No One Wants to be the Second Barclays Bank

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Apparently the shitstorm that engulfed Barclays Bank after it paid a big fine for rigging LIBOR┬árates has put the fear of God into everyone else on Wall Street. So now they’re hoping to avoid the spotlight by teaming up to pay a gigantic joint settlement and hoping that no one pays too much attention to the individual banks who are walking the plank:

The sources told Reuters that none of the banks involved now want to be second in line for fear that they will get similarly hostile treatment from politicians and the public. Bank discussions about a group settlement initially took place before the Barclays agreement, and picked back up in the aftermath.

It is unclear which banks are involved in the potential settlement talks. More than a dozen banks are being investigated in the scandal, including Citigroup, HSBC, Deutsche Bank and JPMorgan Chase. They all declined to comment.

….While Barclays received a 30 percent “discount” on the fines for cooperating fully with authorities, it sustained far more serious damage with the subsequent loss of its top management and a public pillorying at the hands of politicians.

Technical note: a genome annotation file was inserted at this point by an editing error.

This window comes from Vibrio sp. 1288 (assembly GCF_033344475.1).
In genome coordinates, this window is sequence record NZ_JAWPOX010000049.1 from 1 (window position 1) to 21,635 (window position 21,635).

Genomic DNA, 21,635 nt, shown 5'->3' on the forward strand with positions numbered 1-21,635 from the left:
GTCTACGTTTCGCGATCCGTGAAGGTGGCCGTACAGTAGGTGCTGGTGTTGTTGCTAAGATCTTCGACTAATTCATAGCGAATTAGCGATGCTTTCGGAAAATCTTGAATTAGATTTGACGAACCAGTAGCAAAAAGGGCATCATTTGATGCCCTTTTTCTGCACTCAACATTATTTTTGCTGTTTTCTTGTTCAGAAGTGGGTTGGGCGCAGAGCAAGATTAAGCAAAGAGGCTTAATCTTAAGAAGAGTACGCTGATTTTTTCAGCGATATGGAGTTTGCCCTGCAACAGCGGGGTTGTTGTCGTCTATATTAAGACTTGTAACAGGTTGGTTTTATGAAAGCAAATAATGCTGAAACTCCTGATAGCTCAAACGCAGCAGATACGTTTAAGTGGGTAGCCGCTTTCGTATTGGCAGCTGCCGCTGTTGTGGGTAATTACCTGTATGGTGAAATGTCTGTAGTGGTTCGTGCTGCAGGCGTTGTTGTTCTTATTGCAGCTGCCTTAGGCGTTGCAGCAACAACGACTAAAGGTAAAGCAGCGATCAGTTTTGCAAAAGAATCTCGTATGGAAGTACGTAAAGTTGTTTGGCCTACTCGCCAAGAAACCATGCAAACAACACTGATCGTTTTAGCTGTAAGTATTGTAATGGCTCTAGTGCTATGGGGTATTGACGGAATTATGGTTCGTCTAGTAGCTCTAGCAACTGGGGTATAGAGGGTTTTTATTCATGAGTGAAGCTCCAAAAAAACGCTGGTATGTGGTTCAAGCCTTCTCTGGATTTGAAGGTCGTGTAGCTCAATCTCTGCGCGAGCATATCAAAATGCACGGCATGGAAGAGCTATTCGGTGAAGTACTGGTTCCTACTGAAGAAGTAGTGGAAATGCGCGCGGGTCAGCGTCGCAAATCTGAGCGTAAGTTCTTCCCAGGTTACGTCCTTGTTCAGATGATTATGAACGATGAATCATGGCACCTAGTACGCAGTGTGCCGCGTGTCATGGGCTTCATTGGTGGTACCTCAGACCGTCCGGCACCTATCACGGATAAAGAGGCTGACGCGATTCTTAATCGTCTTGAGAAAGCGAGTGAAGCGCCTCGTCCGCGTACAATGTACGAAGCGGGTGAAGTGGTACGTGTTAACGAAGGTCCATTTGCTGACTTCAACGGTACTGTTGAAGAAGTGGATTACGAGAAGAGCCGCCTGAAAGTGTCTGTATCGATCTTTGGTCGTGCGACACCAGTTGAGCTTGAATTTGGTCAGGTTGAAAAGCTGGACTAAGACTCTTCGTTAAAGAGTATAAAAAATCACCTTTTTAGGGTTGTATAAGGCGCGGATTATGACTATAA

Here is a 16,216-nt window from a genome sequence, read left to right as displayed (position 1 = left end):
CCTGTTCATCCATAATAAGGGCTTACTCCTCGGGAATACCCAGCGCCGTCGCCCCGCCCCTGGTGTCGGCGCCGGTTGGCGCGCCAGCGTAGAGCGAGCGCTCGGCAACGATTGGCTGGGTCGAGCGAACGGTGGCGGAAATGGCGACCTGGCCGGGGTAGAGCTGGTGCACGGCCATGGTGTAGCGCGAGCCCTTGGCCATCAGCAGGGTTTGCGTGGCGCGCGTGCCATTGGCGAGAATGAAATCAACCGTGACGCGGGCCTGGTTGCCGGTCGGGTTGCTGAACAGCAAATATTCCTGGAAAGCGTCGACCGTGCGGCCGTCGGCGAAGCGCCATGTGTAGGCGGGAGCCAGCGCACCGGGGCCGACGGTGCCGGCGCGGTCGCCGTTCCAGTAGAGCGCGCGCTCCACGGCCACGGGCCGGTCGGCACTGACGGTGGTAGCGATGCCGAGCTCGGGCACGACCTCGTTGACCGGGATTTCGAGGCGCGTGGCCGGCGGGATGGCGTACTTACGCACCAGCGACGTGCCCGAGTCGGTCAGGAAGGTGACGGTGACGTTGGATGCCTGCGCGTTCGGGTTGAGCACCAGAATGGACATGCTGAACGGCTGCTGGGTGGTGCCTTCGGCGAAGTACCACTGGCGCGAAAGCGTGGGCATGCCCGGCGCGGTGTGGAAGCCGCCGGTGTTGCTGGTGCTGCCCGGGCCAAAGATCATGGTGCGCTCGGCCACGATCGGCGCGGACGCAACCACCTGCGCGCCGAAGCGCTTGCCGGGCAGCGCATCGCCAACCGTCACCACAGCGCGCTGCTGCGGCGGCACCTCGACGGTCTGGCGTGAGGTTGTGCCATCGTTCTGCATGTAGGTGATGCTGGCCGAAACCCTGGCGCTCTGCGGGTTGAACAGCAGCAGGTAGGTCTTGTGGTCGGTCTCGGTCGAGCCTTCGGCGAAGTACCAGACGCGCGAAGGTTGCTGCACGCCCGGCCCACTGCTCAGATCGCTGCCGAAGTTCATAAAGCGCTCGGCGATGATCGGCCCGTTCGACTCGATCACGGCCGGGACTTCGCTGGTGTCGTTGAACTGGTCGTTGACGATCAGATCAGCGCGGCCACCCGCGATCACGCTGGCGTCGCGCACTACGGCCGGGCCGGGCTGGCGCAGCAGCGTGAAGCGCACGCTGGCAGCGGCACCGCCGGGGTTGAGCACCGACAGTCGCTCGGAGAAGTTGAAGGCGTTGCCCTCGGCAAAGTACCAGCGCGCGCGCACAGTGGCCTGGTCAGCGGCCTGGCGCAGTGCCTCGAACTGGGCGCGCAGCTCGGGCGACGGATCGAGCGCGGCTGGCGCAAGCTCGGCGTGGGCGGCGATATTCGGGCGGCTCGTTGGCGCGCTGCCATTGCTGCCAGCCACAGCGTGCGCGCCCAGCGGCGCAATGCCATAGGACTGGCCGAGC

The specter of severe penalties from regulators and the possibility of multi-billion dollar class action suits has hung over more than a dozen banks being investigated worldwide since the extent of attempts to rig Libor became clear in CFTC and FSA documents released with the Barclays settlement.

I suppose this is smart. They all know they’re guilty, and they all know they’re going to pay up eventually. And the document dumps are likely to be hugely damaging. So why not just avoid all that, fess up (sort of), and avoid the public disclosure of damning emails? It’s only money, after all, and they can make that up by furtively raising overdraft fees on all their debit card holders. Sounds like a no-brainer to me.

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FACT:

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Today, reader support makes up about two-thirds of our budget, allows us to dig deep on stories that matter, and lets us keep our reporting free for everyone. If you value what you get from Mother Jones, please join us with a tax-deductible donation today so we can keep on doing the type of journalism 2020 demands.

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